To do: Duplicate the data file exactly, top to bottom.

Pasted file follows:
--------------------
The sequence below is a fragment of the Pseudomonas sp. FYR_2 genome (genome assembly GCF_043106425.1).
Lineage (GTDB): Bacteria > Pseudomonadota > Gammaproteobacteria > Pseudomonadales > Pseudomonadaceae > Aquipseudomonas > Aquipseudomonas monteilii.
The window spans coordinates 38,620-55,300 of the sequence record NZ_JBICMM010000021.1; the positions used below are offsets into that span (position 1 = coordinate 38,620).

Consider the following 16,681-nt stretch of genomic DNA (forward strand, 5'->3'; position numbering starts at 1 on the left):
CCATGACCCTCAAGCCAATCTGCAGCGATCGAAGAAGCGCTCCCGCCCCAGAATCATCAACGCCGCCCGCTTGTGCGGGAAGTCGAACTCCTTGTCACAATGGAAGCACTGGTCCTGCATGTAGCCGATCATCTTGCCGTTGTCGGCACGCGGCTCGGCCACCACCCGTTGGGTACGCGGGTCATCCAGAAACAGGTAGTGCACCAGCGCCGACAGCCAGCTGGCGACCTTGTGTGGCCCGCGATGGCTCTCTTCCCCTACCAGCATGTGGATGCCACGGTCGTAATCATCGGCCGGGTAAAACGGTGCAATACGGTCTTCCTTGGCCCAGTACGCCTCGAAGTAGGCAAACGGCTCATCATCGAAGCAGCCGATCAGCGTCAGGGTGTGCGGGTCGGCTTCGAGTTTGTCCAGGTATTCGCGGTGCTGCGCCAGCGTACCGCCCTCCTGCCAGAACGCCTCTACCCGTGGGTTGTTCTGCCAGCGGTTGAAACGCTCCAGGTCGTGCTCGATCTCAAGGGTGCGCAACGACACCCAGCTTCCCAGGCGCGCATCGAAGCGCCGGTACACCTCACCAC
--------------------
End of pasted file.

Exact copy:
The sequence below is a fragment of the Pseudomonas sp. FYR_2 genome (genome assembly GCF_043106425.1).
Lineage (GTDB): Bacteria > Pseudomonadota > Gammaproteobacteria > Pseudomonadales > Pseudomonadaceae > Aquipseudomonas > Aquipseudomonas monteilii.
The window spans coordinates 38,620-55,300 of the sequence record NZ_JBICMM010000021.1; the positions used below are offsets into that span (position 1 = coordinate 38,620).

Consider the following 16,681-nt stretch of genomic DNA (forward strand, 5'->3'; position numbering starts at 1 on the left):
CCATGACCCTCAAGCCAATCTGCAGCGATCGAAGAAGCGCTCCCGCCCCAGAATCATCAACGCCGCCCGCTTGTGCGGGAAGTCGAACTCCTTGTCACAATGGAAGCACTGGTCCTGCATGTAGCCGATCATCTTGCCGTTGTCGGCACGCGGCTCGGCCACCACCCGTTGGGTACGCGGGTCATCCAGAAACAGGTAGTGCACCAGCGCCGACAGCCAGCTGGCGACCTTGTGTGGCCCGCGATGGCTCTCTTCCCCTACCAGCATGTGGATGCCACGGTCGTAATCATCGGCCGGGTAAAACGGTGCAATACGGTCTTCCTTGGCCCAGTACGCCTCGAAGTAGGCAAACGGCTCATCATCGAAGCAGCCGATCAGCGTCAGGGTGTGCGGGTCGGCTTCGAGTTTGTCCAGGTATTCGCGGTGCTGCGCCAGCGTACCGCCCTCCTGCCAGAACGCCTCTACCCGTGGGTTGTTCTGCCAGCGGTTGAAACGCTCCAGGTCGTGCTCGATCTCAAGGGTGCGCAACGACACCCAGCTTCCCAGGCGCGCATCGAAGCGCCGGTACACCTCACCAC